Not long have the 2008 election, I ran into a young woman at who had worked hard to elect Barack Obama President of the United States. She was all dewy-eyed about the changes her man would bring to this great country. But, when I pressed her as to what those changes would be, she couldn’t identify any specific proposals the Democrat supported, only reassured me he would be different from George W. Bush.
It does seem that many of the president’s young supports were more taken by the image this man projected (and was projected onto him) than the results he achieved. Heck, if they were going for a charismatic new politician who had accomplished real change in office, they would have flocked to the Republican banner in 2008, given the record of the party’s vice presidential nominee.
Their infatuation continues today, though someone lessened from 2008. A recent poll shows that while only 31 percent of those in the 18-29 age bracket approve of the president’s handling of the economy and youth unemployment, more than half of those younglings approve of Obama’s record in the White House:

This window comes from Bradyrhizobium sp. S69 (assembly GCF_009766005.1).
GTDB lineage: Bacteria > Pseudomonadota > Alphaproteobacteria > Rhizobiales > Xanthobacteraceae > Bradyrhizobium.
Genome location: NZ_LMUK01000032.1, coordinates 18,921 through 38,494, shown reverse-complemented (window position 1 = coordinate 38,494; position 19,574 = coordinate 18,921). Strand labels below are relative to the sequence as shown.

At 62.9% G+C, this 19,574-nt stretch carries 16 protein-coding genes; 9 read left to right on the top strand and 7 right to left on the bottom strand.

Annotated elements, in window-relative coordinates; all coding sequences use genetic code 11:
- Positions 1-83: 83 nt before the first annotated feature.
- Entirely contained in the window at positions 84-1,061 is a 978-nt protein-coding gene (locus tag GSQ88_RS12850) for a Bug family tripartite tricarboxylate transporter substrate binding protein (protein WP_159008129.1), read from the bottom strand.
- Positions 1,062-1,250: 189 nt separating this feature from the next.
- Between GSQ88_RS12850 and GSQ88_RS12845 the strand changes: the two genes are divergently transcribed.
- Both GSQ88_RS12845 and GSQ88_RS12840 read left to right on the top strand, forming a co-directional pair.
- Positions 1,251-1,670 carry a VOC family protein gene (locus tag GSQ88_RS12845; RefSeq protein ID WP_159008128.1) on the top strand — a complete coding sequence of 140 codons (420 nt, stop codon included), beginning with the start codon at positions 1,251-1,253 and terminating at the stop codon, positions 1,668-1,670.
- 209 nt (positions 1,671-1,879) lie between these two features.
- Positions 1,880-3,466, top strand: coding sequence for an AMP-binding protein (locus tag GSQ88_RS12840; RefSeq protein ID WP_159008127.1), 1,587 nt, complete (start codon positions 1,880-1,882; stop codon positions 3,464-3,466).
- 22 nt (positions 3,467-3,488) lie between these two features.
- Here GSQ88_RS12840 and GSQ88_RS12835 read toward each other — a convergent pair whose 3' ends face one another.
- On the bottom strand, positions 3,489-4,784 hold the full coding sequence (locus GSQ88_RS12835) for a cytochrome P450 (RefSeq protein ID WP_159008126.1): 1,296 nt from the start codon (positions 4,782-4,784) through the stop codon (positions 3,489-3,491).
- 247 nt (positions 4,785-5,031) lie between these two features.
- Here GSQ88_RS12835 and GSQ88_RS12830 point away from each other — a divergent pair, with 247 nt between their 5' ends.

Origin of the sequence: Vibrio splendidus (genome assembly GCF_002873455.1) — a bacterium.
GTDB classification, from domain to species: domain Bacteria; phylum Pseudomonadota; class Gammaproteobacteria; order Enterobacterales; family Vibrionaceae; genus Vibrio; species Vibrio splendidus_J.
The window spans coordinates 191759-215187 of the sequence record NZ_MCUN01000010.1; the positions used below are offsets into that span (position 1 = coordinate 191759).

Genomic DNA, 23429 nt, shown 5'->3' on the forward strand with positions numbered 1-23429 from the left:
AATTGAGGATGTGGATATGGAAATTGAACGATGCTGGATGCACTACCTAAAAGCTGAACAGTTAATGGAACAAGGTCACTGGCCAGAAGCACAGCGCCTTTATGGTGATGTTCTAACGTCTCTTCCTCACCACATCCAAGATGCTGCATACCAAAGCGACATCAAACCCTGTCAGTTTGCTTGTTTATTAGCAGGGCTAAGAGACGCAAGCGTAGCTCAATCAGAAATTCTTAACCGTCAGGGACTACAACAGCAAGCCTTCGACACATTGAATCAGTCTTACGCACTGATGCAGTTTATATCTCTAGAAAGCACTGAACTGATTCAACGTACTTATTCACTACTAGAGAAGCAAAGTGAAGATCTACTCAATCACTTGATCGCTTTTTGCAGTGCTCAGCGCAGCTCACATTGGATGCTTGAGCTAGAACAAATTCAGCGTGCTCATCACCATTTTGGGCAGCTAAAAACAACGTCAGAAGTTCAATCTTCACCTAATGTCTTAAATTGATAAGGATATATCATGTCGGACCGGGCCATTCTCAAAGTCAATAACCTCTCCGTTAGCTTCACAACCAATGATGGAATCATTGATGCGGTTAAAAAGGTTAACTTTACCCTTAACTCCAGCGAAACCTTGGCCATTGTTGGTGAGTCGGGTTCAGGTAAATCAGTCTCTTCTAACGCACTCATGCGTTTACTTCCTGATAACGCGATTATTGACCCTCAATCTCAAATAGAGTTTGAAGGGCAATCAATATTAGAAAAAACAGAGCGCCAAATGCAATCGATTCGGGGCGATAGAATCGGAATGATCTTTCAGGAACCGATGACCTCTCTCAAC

Over at the Hill, Christina Marcos elaborates:
Forty-four percent of respondents disapprove of the president’s handling of youth unemployment while only 31 percent approved, according to the poll conducted by the polling company, inc./womantrend on behalf of Generation Opportunity, a youth mobilization group.
Sixty-one percent of respondents said they would place higher priority on a candidate’s position on issues and record in office, rather than charisma and likability when they cast their vote for president next year.
The president’s appeal has more to do with his persona than his policies.
Given the high rate of youth unemployment and the burden Obama’s deficit-spending places on the youngest in our society, young Americans are those most burdened by the president’s policies. And they remain his most enthusiastic supporters.
Puzzle that one out for me, folks.